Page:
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Premium Refunds from Health Insurers May Trigger ERISA Issues
05/09/2012

As part of the insurance-market reforms enacted by the Patient Protection and Affordable Care Act (PPACA), insurance carriers are required to spend a minimum percentage of premiums (generally 85%) on medical care and quality improvement.  If this percentage -- the "medical loss ratio" -- is not satisfied, premiums must be returned to the policyholder to the extent necessary to reach the required percentage.

A recent report by the Kaiser Family Foundation (read here) estimates that under this rule, carriers nationwide will be rebating as much as $1.3 billion in total premiums collected during 2011.  Of that, employer-sponsored plans are expected to receive approximately $900 million, and at least some rebates are expected in every state except Hawaii.

When a rebate is received with respect to an ERISA-covered plan, care must be taken to determine whether some portion of the rebate is a "plan asset".  If so, it must be treated in a manner that complies with the ERISA fiduciary obligations that apply to handling plan assets.  The Department of Labor (DOL) has provided some specific guidance on this issue (read here).  The guidance instructs that the rebate generally must be allocated between the employer and the plan participants.  The portion allocable to the participants is a plan asset and must either be returned to the participants or used exclusively for their benefit.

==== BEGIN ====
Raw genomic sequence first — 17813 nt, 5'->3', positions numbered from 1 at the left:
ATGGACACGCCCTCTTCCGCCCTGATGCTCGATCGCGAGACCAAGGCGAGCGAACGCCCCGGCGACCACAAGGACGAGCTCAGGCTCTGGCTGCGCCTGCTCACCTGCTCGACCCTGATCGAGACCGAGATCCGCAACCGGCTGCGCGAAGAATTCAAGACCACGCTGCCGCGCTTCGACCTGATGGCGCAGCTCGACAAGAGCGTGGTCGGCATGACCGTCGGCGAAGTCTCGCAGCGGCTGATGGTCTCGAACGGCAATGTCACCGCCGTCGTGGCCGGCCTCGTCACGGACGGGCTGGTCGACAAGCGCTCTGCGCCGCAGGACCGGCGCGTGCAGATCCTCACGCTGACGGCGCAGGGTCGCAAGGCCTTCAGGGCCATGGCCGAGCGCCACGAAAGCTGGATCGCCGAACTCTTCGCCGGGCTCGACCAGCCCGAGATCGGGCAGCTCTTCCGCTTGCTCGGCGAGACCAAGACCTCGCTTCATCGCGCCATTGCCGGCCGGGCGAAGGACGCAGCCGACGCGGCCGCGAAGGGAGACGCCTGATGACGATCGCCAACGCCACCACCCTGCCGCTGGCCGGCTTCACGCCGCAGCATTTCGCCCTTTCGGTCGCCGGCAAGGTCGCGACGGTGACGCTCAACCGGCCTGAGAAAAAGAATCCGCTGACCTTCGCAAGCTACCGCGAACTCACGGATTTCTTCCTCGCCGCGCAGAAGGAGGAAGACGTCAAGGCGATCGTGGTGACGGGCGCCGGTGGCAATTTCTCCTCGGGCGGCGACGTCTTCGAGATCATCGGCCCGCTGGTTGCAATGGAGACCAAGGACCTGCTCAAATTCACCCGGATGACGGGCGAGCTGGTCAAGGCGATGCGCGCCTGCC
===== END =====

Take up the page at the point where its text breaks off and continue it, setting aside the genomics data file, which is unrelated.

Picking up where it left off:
The facts of each arrangement must be considered, but a rebate generally will be allocated between the employer and the plan participants based on their relative contributions to the premiums paid.  For example, if the employer paid 100% of the premium then 100% of the rebate would be allocated to the employer.  Similarly, if the employer paid 60% of the premium and participants paid 40%, the rebate would be allocated between the employer and participants in those same percentages.  The DOL guidance provides other allocation examples as well.

While it will be tempting to promptly pocket any windfall, employers receiving rebates will need to think through these issues and develop a plan for applying the rebate in a manner consistent with ERISA.

 


Editors
Don Berner Image
Don Berner, the Labor Law, OSHA, & Immigration Law Guy
Boyd Byers Image
Boyd Byers, the General Employment Law Guy
Jason Lacey Image
Jason Lacey, the Employee Benefits Guy
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